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Toledo's Water Crisis

Empty Glass City

by TIMOTHY MESSER-KRUSE

The order to turn off our taps came at 1:21 a.m.  By six shelves were stripped of all varieties of water, from distilled to flavored.  When I pulled up to the grocery store people were leaving with carts wobbling under the weight of bagged ice.   I stood in line outside the Save-A-Lot waiting for it to open and the woman closest to the door yelled at the rest of us in line, “you can all go home because I’m here first and I’m buying every motherf*****g case of water in the place!”  I drove on to the Family Dollar where two ladies in front of me had baskets filled with hand sanitizer and paper plates speculate.

“You know they knew about this for way longer than they saying.”

“Uhh huh.”

“Probably been bad water for years and they not telling us.”

“Uhh huh.”

Toledo’s mayor, Michael D. Collins, spoke to the media the next afternoon on the steps of Toledo’s city hall, a tower designed by Minoru Yamasaki, the architect of New York’s World Trade Center, failing miserably at seeming confident and in charge as he told four hundred thousand people that their water was poisoned.  Blue-green algae had proliferated across western Lake Erie turning the water a surreal green, a stain extending for hundreds of square miles and easily spotted from space.  The algae excretes microcystin, a potent cyanotoxin that causes liver failure among other disorders.  At his next press conference a day later Collins turned from grim to testy, answering one reporter’s question about when the water might be safe to drink with “I’m not God, and I don’t control Mother Nature.”[1]

Within twenty-four hours an alphabet soup of agencies had arrived, FEMA, EPA, CDC, the Ohio National Guard, and all were as powerless as if Godzilla had waded out of the bay.  Local and state authorities attempted to calm the public by focusing attention on the near term: when the next lab samples would be analyzed, where water distribution centers were open, and whether it was advisable to eat off dishes rinsed in Toledo water.  No one was willing to state the tragic and obvious fact that no matter how long this crisis lasted, whether a few days or a few weeks, the water problem in Lake Erie was not some extraordinary event, but the new normal for our region.  There was no quick fix for a problem over one hundred and fifty years in the making.

Toledo sprawls over what was once considered the most impenetrable swamp west of the Alleghenies.  The Great Black Swamp was the last area in the region to be invaded and colonized by Europeans who were long kept at bay by clouds of malarial mosquitoes and thickly wooded wetlands that even horses had trouble walking through.  The swamp proved a refuge for native people’s displaced from other parts of Ohio and was the site of two decisive battles, the Battle of Fallen Timbers in 1794 and the Siege of Fort Meigs in 1813, that broke native resistance.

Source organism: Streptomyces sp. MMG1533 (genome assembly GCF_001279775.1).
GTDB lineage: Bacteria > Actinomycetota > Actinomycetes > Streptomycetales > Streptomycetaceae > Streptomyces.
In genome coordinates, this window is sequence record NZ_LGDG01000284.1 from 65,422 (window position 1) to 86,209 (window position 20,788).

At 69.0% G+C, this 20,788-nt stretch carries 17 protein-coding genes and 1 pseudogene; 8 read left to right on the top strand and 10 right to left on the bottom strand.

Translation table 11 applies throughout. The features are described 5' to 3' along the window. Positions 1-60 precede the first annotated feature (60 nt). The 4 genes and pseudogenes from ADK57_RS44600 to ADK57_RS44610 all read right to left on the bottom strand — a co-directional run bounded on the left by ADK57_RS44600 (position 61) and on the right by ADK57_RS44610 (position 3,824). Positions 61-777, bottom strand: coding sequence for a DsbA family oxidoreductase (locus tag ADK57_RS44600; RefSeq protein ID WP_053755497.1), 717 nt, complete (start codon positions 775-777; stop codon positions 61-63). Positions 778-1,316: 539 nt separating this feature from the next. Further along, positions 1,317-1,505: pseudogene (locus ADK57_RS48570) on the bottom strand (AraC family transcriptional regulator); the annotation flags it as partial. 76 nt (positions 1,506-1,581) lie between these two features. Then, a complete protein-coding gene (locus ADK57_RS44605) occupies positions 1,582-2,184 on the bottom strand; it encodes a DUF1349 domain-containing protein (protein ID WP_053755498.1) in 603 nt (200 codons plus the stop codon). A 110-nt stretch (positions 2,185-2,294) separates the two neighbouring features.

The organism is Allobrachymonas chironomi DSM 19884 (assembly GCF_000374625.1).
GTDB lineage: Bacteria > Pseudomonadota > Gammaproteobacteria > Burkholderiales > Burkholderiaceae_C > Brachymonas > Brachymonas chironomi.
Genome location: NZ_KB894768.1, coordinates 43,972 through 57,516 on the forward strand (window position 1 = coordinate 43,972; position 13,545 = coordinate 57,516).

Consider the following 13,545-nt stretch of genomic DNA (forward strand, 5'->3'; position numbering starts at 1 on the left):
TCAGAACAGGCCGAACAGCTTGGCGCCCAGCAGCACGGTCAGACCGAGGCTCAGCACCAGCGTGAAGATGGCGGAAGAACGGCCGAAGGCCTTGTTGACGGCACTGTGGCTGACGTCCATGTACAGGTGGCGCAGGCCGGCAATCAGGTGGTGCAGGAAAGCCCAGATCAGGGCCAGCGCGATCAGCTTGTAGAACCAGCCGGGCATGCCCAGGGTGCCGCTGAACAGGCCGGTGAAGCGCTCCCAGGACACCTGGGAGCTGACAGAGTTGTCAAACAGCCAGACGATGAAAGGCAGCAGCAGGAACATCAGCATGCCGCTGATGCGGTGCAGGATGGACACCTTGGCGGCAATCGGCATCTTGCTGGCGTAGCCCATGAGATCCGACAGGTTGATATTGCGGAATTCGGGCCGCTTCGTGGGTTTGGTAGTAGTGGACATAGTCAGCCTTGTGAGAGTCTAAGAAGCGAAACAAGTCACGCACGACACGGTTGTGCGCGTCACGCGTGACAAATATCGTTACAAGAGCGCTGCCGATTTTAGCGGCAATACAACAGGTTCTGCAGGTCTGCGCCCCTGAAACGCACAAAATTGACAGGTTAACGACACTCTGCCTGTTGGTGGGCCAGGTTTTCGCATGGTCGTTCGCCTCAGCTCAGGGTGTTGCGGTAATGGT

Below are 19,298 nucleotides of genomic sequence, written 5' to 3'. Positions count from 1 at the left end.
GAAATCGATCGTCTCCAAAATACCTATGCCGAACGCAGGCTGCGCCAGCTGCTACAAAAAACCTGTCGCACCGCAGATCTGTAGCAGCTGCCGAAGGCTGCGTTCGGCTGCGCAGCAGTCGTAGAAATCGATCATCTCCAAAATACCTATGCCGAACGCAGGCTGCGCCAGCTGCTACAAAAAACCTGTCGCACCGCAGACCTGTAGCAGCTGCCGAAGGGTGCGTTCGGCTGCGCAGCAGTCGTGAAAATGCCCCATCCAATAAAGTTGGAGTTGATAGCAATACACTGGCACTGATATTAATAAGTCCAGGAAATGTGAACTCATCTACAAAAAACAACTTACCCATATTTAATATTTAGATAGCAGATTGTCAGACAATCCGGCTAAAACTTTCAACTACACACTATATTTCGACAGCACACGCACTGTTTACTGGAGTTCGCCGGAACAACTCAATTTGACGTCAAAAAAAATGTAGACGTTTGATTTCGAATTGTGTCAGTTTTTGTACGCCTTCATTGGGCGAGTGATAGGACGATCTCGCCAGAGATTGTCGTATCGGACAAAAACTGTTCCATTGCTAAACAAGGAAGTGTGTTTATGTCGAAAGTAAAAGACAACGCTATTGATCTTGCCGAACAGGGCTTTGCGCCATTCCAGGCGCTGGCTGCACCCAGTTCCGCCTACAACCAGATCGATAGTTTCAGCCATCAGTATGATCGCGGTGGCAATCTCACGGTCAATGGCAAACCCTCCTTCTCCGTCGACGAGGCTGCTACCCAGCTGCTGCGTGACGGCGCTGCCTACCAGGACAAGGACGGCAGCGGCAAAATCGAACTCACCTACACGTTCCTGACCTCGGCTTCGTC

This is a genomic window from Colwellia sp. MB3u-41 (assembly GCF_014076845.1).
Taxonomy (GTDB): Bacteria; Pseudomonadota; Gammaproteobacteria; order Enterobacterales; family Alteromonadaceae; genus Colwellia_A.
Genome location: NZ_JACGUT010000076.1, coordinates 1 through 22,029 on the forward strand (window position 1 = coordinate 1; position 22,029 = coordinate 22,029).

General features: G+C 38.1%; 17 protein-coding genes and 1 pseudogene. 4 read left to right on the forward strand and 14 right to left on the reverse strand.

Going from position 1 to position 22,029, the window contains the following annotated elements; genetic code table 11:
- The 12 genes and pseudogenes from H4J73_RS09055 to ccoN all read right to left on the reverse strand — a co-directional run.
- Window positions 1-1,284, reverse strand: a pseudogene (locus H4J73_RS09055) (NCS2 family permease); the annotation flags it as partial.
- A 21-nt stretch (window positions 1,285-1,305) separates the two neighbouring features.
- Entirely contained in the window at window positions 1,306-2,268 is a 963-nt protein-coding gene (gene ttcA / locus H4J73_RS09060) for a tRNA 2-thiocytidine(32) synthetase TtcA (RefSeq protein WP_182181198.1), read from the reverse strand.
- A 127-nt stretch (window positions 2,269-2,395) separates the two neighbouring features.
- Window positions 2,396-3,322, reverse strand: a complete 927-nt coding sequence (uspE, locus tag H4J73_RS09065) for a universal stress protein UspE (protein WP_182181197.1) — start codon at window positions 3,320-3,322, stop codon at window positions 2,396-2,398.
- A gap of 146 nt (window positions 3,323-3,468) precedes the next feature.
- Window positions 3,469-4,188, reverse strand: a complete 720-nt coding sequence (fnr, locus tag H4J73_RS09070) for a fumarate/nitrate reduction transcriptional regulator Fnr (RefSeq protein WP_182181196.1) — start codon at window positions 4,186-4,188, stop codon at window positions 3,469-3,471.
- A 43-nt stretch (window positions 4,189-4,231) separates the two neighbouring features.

Though bad for human health, swamps were vital to the ecosystem of Lake Erie by acting as a massive purifier of otherwise brackish and shallow waters.  So fertile and productive was the great lake, especially at the delta of the largest river emptying into it, the Maumee, that early Toledo was a major fishing port.  Sluggish lake sturgeon, prehistoric fish that grew to eight feet in length, were so easily netted, hooked, or clubbed, that they were chopped up and sold to farmers for fertilizer. Great ditches were dug throughout the region and the great swamp was deforested and drained within a generation of the first European settlers.

Due to its excellent location on the lake and the railroad mainlines that snaked through it connecting Chicago and the east coast, Toledo grew rapidly and attracted a variety of manufacturing industries making glass, wagons, ships, pumps and fittings for the oil industry, and machine tools, and these in turn attracted an unusually skilled workforce that unionized early and elected a succession of progressive mayors including Samuel “Golden Rule” Jones and Brand Whitlock. The touchstone of progressive urbanism at the dawn of the Twentieth Century was sanitation, building sewers and paving roads, so much so that Milwaukee’s socialists did not object when their enemies called them ‘sewer socialists’.  Toledo invested heavily in its water and sewer system and boasted of its fine record of public health.

Other cities ringing Lake Erie followed similar paths and by the mid-Twentieth century earning their nicknames, the Glass City and the Motor City, and the Lake Erie basin grew to hold one-third of all the people who lived near any of the Great Lakes and even more of its industry. Detroit’s sewer and water system grew to be on of the largest in America, sprawling across southeastern Michigan, draining a thousand square miles into Lake Erie via the Detroit river.  All lake cities invested heavily in facilities to treat their base sewage load but allowed these systems to overflow untreated raw sewage into the lake whenever rains swelled their volume.  Early in the twentieth century when these combined sewer and storm drain systems were first engineered there were comparatively few paved streets connected to the mains.  But with the rise of the automobile paved streets became the norm and the combined sewer systems were overwhelmed.  As early as the 1920s scientists measured a decline in the amount oxygen in lake.[2]